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B.C. health officials call for culturally safe vaccination plan for Metis residents

Last Updated Feb 20, 2021 at 11:46 am PST

FILE - A health-care worker prepares a dose of the Pfizer-BioNTech COVID-19 vaccine at a UHN COVID-19 vaccine clinic in Toronto on Thursday, January 7, 2021. THE CANADIAN PRESS/Nathan Denette
Summary

B.C. wants all the pieces in place before announcing the locations of and access plans for 172 COVID-19 vaccine clinics

Dr. Bonnie Henry said there will be some chaos and asks people to be patient with the process expected to start in March

VICTORIA — B.C. health officials say there will be chaos and hiccups in the vaccine rollout, but they’re trying to make the process as safe as possible for the province’s Indigenous residents.

Provincial Health Officer Dr. Bonnie Henry told the annual general meeting of Metis Nation British Columbia Saturday that officials want all the pieces in place before announcing the locations of and access plans for 172 vaccination clinics.

“We’re establishing a process so people know how to call in, how to get an appointment ahead of time, when your age group comes up, and there will be much, much more information. We’re trying to get it all set up in order before we go publically for it so people aren’t ready in one place and not in another,” she said.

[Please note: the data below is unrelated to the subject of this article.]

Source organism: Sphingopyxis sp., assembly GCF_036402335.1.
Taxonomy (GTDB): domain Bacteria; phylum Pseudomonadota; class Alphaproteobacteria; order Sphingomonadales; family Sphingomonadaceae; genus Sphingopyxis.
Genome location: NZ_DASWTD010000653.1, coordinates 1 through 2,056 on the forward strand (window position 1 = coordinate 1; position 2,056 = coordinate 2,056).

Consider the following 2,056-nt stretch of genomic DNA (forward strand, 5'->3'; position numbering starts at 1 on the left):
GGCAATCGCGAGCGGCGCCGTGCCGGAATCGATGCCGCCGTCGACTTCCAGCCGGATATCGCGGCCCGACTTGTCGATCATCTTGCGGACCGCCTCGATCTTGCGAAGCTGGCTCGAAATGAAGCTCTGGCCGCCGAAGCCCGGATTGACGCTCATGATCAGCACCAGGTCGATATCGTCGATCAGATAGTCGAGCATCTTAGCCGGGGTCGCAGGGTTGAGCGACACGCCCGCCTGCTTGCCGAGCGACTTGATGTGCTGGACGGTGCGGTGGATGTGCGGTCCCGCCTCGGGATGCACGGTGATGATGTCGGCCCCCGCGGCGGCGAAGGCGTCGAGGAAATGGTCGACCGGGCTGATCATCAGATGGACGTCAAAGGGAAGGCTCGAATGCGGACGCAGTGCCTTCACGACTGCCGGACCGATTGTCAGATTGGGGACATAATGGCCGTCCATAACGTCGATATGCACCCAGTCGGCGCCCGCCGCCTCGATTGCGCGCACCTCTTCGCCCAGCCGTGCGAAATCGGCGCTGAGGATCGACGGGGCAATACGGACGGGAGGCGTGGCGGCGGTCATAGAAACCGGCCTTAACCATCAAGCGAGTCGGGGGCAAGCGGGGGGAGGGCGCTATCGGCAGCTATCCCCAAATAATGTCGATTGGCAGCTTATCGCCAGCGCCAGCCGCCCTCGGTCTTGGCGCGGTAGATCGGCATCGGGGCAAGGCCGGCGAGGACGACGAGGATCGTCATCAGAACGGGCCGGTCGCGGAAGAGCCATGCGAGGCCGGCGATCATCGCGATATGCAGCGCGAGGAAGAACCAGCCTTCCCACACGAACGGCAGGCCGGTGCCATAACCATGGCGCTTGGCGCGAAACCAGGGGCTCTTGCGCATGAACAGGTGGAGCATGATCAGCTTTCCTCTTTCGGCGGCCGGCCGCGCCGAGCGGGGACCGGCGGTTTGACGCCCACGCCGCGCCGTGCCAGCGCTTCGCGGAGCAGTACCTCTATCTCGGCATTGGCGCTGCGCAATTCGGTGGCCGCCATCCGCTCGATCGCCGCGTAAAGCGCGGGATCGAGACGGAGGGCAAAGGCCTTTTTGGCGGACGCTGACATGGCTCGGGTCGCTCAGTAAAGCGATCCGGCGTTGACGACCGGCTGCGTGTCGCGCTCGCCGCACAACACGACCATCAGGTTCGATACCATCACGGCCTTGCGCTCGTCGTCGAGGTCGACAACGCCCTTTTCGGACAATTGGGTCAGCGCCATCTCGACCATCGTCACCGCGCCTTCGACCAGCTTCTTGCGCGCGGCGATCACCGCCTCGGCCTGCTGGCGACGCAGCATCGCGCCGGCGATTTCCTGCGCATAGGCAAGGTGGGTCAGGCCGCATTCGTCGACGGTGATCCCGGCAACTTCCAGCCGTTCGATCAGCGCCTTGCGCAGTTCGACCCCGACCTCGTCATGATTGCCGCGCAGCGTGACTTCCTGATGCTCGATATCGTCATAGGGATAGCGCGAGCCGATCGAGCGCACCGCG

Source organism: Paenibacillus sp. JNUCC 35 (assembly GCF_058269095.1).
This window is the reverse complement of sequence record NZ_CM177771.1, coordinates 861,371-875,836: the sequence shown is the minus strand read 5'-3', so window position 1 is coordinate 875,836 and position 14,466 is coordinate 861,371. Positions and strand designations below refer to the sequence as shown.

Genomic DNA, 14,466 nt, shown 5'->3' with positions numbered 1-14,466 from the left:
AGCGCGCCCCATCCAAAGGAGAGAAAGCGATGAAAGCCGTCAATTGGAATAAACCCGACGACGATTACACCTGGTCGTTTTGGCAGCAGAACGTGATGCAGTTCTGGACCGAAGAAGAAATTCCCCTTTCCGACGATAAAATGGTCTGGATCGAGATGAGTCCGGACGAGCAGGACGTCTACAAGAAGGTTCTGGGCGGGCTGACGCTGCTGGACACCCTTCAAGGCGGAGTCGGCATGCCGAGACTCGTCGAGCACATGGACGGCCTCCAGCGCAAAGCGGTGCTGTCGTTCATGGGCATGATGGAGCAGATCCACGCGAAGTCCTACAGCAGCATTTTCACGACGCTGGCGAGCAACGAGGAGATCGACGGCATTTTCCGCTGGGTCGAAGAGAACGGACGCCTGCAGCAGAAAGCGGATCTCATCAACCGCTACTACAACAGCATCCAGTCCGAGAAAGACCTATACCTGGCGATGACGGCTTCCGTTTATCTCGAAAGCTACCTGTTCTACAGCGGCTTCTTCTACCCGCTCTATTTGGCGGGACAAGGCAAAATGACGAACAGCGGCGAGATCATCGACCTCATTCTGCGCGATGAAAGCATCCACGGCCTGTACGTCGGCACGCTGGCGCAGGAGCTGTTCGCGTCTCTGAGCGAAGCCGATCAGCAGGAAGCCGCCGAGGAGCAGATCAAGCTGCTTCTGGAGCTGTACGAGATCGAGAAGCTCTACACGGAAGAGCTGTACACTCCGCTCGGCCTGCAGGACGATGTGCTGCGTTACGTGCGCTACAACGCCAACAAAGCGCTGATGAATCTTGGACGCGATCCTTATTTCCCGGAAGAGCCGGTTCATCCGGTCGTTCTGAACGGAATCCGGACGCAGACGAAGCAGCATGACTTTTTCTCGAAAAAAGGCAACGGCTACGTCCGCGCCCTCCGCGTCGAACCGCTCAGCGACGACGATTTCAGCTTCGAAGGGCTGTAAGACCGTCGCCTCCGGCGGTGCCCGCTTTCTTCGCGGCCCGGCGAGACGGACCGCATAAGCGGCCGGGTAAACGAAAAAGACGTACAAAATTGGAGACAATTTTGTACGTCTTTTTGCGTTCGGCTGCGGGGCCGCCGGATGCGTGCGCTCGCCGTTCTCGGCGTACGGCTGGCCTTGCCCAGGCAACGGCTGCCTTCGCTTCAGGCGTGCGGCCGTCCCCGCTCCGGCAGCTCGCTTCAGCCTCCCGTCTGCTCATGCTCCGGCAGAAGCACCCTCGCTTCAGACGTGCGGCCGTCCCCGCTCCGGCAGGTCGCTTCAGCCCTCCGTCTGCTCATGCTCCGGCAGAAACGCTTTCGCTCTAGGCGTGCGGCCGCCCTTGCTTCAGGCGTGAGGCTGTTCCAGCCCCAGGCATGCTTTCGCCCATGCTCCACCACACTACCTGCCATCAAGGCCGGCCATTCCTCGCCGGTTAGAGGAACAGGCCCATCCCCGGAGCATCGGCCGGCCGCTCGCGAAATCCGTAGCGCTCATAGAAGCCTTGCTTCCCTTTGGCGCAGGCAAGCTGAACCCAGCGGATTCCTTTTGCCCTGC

While she admits it will take time to get the details sorted out, Henry said it’s important to get the word out in a clear and accurate way to help vulnerable people get their vaccines.

Henry added there will be some chaos and asks people to be patient with the process that is expected to start in the middle of March.

Dr. Daniele Behn Smith, the deputy provincial health officer for Indigenous Health, said it would be inconceivable that there wouldn’t be hiccups and bumps in the rollout.

She said the government has been working hard to ensure that Metis people feel seen during the vaccination process, especially in light of a report released last year that found widespread Indigenous racism in B.C.’s health system.

Behn Smith said Metis will be eligible to get their vaccinations starting 15 years younger than the rest of the population, meaning they can get their shot at 65 when 80-year-old residents are being called.

“Age has far and away been identified as the single greatest risk factor for severe COVID-19 and COVID-19 related death,” she said.